Friday, November 10, 2017


Today I'm headed to Minneapolis for an evening lecture and two days of demonstration class. I heard there are 76 or more members of the Minnesota Woodworkers guild planning to attend, and that will be my largest class ever. Please wish me luck.

In wood shop yesterday at Clear Spring School, I had enough projects going so that each student (4th, 5th and 6th grades) was able to work at his or her own level of skill, confidence and interest. Some made toy cars, some made button toys, some made super-heroes, and some turned on the lathe.

Later in the morning I had a planning session with my editor from Springhouse Publications on the "Wisdom of the Hands book." It will start with about 30 pages or more on the philosophy of hands on learning, but then launch (as a workbook) into giving the reader the information necessary to plan projects for kids. The is will not be a book for kids to read (though some might). It is to inspire adults to give children what they need to inspire themselves. The audience will be those who as teachers, grandparents and parents want to  be sure that the children in their lives and for whom they are responsible, get the best learning opportunities available, hands on. It will also convey the following simple message, a thing you can learn yourself if you've been paying attention to your own learning and to your own life.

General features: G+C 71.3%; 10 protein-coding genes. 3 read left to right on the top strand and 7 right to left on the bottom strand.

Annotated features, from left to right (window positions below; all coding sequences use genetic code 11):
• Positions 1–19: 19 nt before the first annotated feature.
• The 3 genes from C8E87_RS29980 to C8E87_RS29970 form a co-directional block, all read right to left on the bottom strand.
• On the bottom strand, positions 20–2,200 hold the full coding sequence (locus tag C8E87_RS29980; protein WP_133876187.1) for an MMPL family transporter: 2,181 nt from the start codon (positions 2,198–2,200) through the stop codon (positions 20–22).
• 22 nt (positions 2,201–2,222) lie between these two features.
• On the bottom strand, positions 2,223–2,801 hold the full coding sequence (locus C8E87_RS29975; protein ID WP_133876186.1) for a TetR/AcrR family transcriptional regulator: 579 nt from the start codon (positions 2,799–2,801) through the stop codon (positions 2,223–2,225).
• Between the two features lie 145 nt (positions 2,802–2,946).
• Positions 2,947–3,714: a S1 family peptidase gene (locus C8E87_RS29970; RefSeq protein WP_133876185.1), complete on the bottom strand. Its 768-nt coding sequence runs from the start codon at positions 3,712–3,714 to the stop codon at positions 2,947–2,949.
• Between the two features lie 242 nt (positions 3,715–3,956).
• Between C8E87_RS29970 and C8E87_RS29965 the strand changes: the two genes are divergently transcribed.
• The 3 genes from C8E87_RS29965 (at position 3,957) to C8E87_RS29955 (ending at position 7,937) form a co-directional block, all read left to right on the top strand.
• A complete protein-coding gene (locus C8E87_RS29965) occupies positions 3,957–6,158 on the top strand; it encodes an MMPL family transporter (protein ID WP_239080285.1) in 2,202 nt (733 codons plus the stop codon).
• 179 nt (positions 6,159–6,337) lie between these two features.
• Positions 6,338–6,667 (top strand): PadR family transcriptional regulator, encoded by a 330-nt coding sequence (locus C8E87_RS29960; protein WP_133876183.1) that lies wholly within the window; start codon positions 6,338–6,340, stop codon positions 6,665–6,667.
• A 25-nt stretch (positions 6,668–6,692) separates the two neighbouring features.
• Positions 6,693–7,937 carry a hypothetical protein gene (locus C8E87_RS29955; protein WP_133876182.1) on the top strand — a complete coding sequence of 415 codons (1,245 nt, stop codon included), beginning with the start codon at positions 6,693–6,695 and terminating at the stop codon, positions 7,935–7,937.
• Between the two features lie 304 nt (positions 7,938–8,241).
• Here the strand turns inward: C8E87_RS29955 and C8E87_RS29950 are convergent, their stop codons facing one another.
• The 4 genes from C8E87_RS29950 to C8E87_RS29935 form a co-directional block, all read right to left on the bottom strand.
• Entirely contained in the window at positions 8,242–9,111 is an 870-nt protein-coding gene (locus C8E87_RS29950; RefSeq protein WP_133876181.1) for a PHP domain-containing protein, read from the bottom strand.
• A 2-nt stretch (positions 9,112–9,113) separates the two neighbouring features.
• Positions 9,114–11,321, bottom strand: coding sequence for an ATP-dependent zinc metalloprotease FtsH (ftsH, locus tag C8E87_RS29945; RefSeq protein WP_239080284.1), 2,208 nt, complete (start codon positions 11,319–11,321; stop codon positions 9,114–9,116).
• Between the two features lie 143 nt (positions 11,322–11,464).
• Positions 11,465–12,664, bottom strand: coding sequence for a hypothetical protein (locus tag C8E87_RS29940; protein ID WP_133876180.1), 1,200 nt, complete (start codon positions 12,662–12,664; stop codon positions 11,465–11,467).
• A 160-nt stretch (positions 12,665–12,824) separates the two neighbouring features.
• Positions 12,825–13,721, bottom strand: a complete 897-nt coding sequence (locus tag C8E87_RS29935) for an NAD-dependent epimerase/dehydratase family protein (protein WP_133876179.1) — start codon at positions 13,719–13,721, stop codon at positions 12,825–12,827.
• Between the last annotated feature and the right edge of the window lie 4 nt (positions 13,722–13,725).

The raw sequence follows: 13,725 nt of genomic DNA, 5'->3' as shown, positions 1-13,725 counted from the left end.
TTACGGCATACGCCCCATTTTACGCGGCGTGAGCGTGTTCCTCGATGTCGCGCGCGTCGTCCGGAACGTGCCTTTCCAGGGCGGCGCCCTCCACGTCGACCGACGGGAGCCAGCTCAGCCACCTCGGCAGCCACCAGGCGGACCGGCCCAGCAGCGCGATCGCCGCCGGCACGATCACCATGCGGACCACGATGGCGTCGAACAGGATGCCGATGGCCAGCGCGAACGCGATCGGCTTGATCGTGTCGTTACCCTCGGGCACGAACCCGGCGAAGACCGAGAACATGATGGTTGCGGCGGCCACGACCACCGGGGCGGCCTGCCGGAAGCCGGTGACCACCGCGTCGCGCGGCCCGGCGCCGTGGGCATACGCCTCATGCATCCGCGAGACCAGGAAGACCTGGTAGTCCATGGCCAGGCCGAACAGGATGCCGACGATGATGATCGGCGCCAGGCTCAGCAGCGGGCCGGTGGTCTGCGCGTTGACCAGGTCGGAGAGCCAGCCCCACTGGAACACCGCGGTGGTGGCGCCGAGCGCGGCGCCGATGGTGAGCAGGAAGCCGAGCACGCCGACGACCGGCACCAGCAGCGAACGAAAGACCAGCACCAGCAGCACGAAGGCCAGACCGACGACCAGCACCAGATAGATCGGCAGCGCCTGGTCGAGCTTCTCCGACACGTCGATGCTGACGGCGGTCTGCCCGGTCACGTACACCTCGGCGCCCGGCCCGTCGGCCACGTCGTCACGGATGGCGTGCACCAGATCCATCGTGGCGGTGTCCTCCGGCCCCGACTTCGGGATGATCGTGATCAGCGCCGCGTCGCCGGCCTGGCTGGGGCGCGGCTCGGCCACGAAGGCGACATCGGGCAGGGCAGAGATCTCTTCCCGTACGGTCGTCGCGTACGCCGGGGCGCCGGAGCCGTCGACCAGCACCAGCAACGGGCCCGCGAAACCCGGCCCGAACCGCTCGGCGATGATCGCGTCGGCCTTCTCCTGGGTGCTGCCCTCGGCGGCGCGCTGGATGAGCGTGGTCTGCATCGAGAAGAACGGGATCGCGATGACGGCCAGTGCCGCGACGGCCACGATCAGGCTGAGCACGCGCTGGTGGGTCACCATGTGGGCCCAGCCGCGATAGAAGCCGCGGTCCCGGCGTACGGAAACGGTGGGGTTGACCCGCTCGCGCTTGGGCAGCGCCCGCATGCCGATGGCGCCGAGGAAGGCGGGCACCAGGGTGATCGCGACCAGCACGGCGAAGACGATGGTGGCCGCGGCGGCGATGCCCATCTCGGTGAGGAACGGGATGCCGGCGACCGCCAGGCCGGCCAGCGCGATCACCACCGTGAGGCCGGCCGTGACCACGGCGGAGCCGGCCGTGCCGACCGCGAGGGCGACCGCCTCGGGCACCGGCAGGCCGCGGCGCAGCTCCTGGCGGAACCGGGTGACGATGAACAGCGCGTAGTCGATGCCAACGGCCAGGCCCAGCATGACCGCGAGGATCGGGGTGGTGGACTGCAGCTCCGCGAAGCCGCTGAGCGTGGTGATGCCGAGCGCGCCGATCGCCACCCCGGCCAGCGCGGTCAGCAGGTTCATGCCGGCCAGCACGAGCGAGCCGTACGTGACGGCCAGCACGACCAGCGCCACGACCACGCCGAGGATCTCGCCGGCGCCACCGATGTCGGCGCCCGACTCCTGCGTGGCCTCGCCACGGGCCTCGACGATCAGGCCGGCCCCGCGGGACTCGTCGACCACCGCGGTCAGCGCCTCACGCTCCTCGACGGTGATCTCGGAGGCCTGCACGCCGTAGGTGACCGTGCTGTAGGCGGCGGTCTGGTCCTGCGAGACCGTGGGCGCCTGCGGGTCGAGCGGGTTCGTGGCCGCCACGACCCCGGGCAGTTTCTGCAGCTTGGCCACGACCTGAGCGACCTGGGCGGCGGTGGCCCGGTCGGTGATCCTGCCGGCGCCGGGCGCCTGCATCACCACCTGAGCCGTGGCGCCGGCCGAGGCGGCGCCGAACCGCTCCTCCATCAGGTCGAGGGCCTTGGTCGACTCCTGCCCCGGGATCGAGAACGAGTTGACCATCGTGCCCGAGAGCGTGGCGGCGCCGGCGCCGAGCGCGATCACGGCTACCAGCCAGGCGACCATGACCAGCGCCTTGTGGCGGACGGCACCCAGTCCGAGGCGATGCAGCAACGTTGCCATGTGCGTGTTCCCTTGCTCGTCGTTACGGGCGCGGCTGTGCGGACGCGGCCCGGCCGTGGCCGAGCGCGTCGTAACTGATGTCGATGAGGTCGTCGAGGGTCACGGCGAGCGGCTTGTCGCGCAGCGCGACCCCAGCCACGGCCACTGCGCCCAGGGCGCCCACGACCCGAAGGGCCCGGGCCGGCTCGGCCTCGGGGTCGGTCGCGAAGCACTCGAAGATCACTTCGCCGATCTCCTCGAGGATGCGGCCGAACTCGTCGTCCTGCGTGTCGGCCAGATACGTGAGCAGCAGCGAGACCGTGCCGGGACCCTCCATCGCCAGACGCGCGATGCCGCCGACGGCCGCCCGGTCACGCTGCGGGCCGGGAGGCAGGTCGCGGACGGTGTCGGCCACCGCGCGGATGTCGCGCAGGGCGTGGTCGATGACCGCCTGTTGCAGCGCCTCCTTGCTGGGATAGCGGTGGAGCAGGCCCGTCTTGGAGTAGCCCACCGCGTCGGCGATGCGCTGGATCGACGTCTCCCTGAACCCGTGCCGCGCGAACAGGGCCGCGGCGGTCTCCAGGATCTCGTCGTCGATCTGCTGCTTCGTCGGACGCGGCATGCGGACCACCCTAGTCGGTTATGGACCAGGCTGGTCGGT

That which we learn hands-on is learned at a deeper level and to deepest lasting effect. Don't believe me? Examine the things you have learned. Hands-on is a measure of engagement in real life, and no doubt the lessons in your own life that had greatest effect were not learned from google but were learned from real life, doing real things.
In the photo, with a freshly made button toy in one hand, a first grade student in the Clear Spring School wood shop shows her construction of a miniature bathroom, complete with sink, tub and toilet.If children are given the opportunity they will build.

Make, fix and create.

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